Portsmouth Landmarks: Southermost School

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Southemost School before restoration

There is a little schoolhouse on the grounds of the Portsmouth Historical Society. We call it the “Southermost School” and we believe it may be the oldest school in Rhode Island.

In the early days of Portsmouth, children probably were taught to read and write at home if their parents had those skills. Education was important to the townspeople of Portsmouth. In 1716, while considering how to divide land in the southern part of town, the freemen of Portsmouth were planning for public education in town. “Having considered how excellent an ornament learning is to mankind and the great necessity there is in building a public school house on said south side” of Portsmouth, the freemen put aside money to build a school and and chose a committee to raise money to build it. It must have taken a long time to collect the money needed because it took nine years for that school – Southermost School – to open its doors.

Land was donated on the corner of East Main Road and Union Street. Town citizens authorized 20 pounds (English money) for construction but it actually cost 23 pounds or about a hundred dollars in today’s money. We can understand how the school was built from reading the bill presented to the town by the builder, Captain Adam Lawton. The building is fourteen feet by twenty-six feet. It took eight days for Lawton and his “negro” to build it. Slaves and indentured servants (who had agreements to work for a specific time) were part of the community in early Portsmouth. The town was billed for 2000 feet of boards, 200 shingle nails and 200 clapboard nails. There were hearth stones for a fireplace for warmth and 200 bricks for an oven in the cellar so that cooking could be done. It has a simple “post and beam” construction which uses heavy timbers as supports. Even though it is an old way to build, the original wood frame has lasted all these years. To save costs it had a “pony chimney” which is supported by just the roof and extends down part way into the building. It has an arched and plastered ceiling that was unusual for a school in those days. It was a type of construction used in finer homes.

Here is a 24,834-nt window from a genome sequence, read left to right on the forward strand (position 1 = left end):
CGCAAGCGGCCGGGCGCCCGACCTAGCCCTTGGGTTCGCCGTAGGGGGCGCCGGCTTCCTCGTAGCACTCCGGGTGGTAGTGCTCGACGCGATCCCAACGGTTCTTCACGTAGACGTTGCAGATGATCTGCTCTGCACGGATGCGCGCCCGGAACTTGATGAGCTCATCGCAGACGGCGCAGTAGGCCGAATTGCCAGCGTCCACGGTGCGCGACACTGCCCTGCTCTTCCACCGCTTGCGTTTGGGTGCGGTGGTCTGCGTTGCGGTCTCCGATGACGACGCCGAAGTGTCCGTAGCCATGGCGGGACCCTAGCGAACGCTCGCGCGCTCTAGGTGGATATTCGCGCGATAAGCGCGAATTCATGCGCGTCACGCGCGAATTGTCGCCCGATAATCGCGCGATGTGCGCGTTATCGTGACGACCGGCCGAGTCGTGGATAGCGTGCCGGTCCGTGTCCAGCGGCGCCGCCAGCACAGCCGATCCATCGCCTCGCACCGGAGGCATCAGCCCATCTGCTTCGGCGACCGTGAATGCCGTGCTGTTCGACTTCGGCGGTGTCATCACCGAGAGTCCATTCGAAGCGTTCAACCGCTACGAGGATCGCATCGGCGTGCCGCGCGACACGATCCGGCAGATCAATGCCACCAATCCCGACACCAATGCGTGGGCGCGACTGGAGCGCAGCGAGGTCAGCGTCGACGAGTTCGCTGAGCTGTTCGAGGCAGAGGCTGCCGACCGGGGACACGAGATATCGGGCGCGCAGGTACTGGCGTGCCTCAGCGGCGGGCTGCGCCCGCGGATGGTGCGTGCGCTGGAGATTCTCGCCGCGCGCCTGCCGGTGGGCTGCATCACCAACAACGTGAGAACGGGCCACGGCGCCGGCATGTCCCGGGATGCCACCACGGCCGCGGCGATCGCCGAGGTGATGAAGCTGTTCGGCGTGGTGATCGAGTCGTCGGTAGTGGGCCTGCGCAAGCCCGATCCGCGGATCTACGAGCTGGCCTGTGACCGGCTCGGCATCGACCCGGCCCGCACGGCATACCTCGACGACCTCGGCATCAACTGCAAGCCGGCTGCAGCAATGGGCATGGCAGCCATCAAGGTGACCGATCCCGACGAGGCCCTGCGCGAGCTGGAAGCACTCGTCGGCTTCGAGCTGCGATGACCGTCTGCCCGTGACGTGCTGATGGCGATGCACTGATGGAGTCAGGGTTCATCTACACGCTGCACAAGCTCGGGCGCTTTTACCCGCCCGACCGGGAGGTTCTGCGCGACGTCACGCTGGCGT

In colonial days the school teachers were all men. The families of the students in the school were responsible for providing a home and food for the schoolmaster and his family. Early records of the town tell us about the first schoolmaster, James Preston, and how his family ending up living in the cellar of Southermost School. The school opened in 1725, but by 1727 Preston was reported to be sick and unable to work. The Preston family had been living at the home of James Strange. Town records from 1727 mention that “James Strange refuses to entertain James Preston and his family any longer in his dwelling house. It is is agreed by this council that said Preston and his family be settled in the Southermost School house in town for the present, that is in the cellar part…” The town tried to take care of families in need and the school was one of the few public buildings that could house a family. By 1730 they family was ordered out of the schoolhouse. Interestingly, the widow of James Strange, Sarah Strange, ended up needing to use Southermost School as her home, too. In a town meeting in 1746 she and her family were ordered out so that the “school house might be improved in the use for which it was built..”